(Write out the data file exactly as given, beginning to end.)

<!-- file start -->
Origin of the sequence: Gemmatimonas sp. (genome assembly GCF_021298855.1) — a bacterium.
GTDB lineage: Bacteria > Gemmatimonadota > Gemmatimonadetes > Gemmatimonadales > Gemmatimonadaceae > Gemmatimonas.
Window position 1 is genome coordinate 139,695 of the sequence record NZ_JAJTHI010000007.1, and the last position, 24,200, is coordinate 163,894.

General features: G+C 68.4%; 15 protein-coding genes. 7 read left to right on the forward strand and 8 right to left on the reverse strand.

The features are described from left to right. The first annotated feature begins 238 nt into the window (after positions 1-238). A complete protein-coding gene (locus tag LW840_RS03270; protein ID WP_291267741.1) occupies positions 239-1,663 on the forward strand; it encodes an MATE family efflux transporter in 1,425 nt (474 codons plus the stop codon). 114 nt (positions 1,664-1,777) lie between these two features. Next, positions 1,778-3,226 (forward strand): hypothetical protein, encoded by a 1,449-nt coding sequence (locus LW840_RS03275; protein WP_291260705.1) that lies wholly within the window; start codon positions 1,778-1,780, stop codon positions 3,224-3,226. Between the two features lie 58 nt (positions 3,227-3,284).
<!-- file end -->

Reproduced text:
Origin of the sequence: Gemmatimonas sp. (genome assembly GCF_021298855.1) — a bacterium.
GTDB lineage: Bacteria > Gemmatimonadota > Gemmatimonadetes > Gemmatimonadales > Gemmatimonadaceae > Gemmatimonas.
Window position 1 is genome coordinate 139,695 of the sequence record NZ_JAJTHI010000007.1, and the last position, 24,200, is coordinate 163,894.

General features: G+C 68.4%; 15 protein-coding genes. 7 read left to right on the forward strand and 8 right to left on the reverse strand.

The features are described from left to right. The first annotated feature begins 238 nt into the window (after positions 1-238). A complete protein-coding gene (locus tag LW840_RS03270; protein ID WP_291267741.1) occupies positions 239-1,663 on the forward strand; it encodes an MATE family efflux transporter in 1,425 nt (474 codons plus the stop codon). 114 nt (positions 1,664-1,777) lie between these two features. Next, positions 1,778-3,226 (forward strand): hypothetical protein, encoded by a 1,449-nt coding sequence (locus LW840_RS03275; protein WP_291260705.1) that lies wholly within the window; start codon positions 1,778-1,780, stop codon positions 3,224-3,226. Between the two features lie 58 nt (positions 3,227-3,284).